What I really want to look at is in verse 22 where it says, “he breathed on them.” Think about what a moment that must have been for them to sit there as Jesus paused as he passed by each one and breathed on them. I hope that is doing in your soul what it has done in mine! What a sweet peaceful moment that had to be. Here the disciples were, gathered there for fear of the Jews, and in walks Jesus, stood in the midst of them and said: “Peace be unto you.” As a parent, I remember the times alone in the middle of the night with our baby so congested and not able to breathe, I would sit and watch him try to sleep while waiting for some medicine to take effect. Just sitting there watching his chest and listening, scared to death of what might happen next. Sometimes so fearful I wasn’t sure the next breath was coming. Finally, as the medicine took effect and the prayers got answered, his body would go limp and he would be still and his little chest would rise and fall in perfect rhythm. What had just happened? He was finally at peace and resting easy. I remember the overwhelming relief that finally it looked like he would be ok and I was glad he was able to rest. I figure that night with the disciples probably felt a lot like that for them. With fear coursing through their veins, knowing what had recently happened and having been told by Mary and others that Jesus was alive again and Peter and John having seen for themselves that the tomb was empty, anxious with fear about what would likely happen in the coming moments. Surely the high priest would accuse them of stealing the body of Jesus and would come looking for them. At any moment, soldiers could bust through the door and capture or kill them. Especially Peter; he had been the most outspoken of all and it was likely going through his mind that they probably hadn’t forgotten that he was the one that drew his sword and took off the ear of Malchus the servant of the high priest. Any minute now, disaster was likely to strike. But instead, all of a sudden with the doors being shut, stood Jesus right there in the midst of them. And in the midst of all their fear, anxiety, and chaos, he says “Peace be unto you.” Can you picture that moment? Have you experienced that moment? That moment when in the midst of the impossible, Jesus suddenly pops in and says “Peace be unto you, I’ve got this.” And as he shows the evidence of what he has done, you instantly become glad when you see him. That is exactly what happened when Jesus showed them his hands and his side, they were glad when they saw the Lord. I have been in that place when the fever broke or Tyler drifted off to sleep or when I finally drifted off to sleep in the midst of worry. What a blessing when the Lord shows up and shows out just because he can. Actually, he was there all the time but he was just waiting till I finally admitted there was nothing I could do and give up. That is when he begins to work. When we give up and give in, that is when God gets the most glory and we can’t take any credit for what is accomplished. Just like in the case of Lazarus, sometimes he tarries, waiting for the right situation so we can’t make no mistake and think something we have done has worked and made things better. The bible says in 2 Corinthians 12:9 “My grace is sufficient for thee: for my strength is made perfect in weakness.”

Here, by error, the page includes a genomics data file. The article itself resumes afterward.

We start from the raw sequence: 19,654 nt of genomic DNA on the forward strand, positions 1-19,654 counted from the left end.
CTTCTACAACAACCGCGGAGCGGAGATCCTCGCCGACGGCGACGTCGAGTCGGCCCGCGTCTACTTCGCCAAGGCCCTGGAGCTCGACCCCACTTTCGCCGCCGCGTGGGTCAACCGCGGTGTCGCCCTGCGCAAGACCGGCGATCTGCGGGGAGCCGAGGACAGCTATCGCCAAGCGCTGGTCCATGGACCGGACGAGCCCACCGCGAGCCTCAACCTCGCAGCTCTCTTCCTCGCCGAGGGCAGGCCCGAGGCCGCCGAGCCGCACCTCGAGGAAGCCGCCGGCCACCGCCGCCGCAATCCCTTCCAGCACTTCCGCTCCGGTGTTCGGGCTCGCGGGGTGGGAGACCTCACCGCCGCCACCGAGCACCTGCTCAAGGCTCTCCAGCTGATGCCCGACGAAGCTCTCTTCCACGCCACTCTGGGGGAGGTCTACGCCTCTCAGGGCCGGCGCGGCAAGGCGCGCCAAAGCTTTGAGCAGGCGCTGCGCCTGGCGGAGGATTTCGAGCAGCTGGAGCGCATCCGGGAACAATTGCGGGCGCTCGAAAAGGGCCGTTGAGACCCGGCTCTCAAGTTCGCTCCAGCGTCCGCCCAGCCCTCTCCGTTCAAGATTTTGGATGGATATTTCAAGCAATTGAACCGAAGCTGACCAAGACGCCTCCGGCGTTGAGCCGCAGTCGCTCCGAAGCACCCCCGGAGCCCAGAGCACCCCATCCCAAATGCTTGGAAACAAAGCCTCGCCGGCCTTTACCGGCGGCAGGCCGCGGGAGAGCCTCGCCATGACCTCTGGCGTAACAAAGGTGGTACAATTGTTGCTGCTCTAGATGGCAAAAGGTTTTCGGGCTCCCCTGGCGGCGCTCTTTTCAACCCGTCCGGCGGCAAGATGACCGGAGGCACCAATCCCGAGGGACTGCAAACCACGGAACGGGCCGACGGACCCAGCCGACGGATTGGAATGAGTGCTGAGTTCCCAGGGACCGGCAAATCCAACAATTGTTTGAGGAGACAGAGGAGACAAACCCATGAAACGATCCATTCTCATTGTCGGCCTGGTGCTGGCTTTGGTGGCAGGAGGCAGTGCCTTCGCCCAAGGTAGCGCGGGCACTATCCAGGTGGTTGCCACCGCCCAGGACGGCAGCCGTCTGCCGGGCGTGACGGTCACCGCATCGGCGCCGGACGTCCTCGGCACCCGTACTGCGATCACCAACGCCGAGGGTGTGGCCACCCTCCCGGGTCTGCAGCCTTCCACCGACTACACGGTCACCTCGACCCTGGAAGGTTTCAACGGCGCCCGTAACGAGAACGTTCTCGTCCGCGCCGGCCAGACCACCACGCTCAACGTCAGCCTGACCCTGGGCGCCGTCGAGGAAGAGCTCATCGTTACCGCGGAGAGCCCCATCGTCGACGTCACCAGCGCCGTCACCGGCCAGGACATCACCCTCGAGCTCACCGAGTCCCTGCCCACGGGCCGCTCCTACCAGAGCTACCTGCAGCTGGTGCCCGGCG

Now, back to that upper room. I hadn’t seen this before but after they became glad, Jesus said again to them’ “Peace be unto you.” Nothing like a double portion of peace in those high anxiety storms. I know we have a lot of folks that say “I don’t let stuff bother me that bad.” Good for you, I am happy for you. I don’t let it bother me, but the devil hasn’t ever asked my permission before he messed with my mind. He didn’t ask Job what he thought about it before he afflicted him either. When I walk uphill, I get tired a lot quicker. When I walk uphill in a bunch of snow or even in mud, I tire even quicker. In our spiritual life, to get to the mountain tops, we have to fight the cold and the snow on the high peaks or sometimes it is just a bunch of mud from all the runoff from our storm. But when you get on top, the view is worth the struggle. You’re still tired and weary and maybe even bruised and battered but it is still worth it for that view. To be there, close to him and see him, makes your heart glad in spite of the troubles of the journey. As close to him as what the disciples were, if they were hiding out for fear, I am sure it is no surprise to him when I do. Elijah was a lot better man than me and he hid in a cave the day following the greatest victory in his life. I call it “Elijah syndrome” when you’re on the mountain top one day and eating bugs off the ground in the valley the next day.